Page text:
OSHA Report of the 10,000 Severe Workplace Injuries Shows Disturbing Trends

OSHA Report of the 10,000 Severe Workplace Injuries Shows Disturbing Trends

In a recent OSHA document, the first to come out after a federal law required employers to report severe work-related injuries, has found a disturbing trend of “numerous reports of fingertip amputations among workers using food slicers.”

The first year of federally-required reporting brought news of the 10,388 severe work-related injuries reported in 2015. The report included 2,644 amputations and 7,636 hospitalizations.

Employers are required to report injuries involving eye loss, amputations, or hospitalization within 24 hours; fatalities must be reported within eight hours. In the past, the top cause for worker-related fatalities was transportation accidents, accounting for 42% of the total injuries in 2012.

Until this requirement, OSHA did not have all the facts or a good grasp on the situation at large. “Too often, we would investigate a fatal injury only to find a history of serious injuries at the same workplace. Each of those injuries was a wake-up call for safety that went unheeded,” said the OSHA report.

The new rule might not even be entirely accurate. “We think the actual number might be twice as high,” said Assistant Secretary of Labor David Michaels.

Some of the other results included reports of a sanitation worker in a Missouri meat processing plant who lost both lower arms when cleaning a blender, a worker whose arm was amputated while he cleared a conveyor jam, and a woman whose arm was mangled by machinery in Chicago.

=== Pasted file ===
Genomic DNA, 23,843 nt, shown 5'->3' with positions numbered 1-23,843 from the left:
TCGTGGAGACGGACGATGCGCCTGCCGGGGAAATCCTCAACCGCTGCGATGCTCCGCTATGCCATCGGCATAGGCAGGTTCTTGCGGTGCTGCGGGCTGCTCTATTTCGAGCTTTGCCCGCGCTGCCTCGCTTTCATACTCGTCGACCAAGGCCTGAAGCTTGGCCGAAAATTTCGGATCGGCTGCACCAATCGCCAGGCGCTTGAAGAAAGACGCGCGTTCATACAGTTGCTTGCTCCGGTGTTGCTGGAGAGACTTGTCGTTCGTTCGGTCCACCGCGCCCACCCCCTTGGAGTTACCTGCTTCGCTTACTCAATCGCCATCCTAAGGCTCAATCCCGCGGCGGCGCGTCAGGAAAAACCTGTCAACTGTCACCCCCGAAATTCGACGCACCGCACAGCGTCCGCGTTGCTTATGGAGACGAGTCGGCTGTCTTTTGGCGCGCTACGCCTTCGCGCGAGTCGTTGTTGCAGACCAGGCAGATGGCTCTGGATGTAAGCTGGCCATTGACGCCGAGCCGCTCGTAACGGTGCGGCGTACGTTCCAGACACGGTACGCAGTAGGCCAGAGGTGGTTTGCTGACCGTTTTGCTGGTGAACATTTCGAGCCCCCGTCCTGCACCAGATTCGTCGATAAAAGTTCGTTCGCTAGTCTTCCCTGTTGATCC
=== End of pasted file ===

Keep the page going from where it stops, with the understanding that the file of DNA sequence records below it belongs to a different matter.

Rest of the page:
Those examples come from the private sector, but public agencies like the U.S. Postal Service also rank high on the list of groups reporting severe injuries.

The reports are largely done by the employers onsite; there are too few OSHA inspectors for the number of workplaces in the country. Micheals said that the agency has 2,500 inspectors, and yet there are seven to eight million workplaces.

Some employers use this to their advantage and try to cheat the system, which can be hazardous to employee health.

Peg Seminario, the AFL-CIO safety and health director, said, “The OSHA report shows that teh OSHA Severe Injury Reporting rule issued last year is a common sense regulation that is helping to target dangerous workplaces and to spot emerging safety and health problems that pose a wider threat.”

Leave a Reply

Your email address will not be published. Required fields are marked *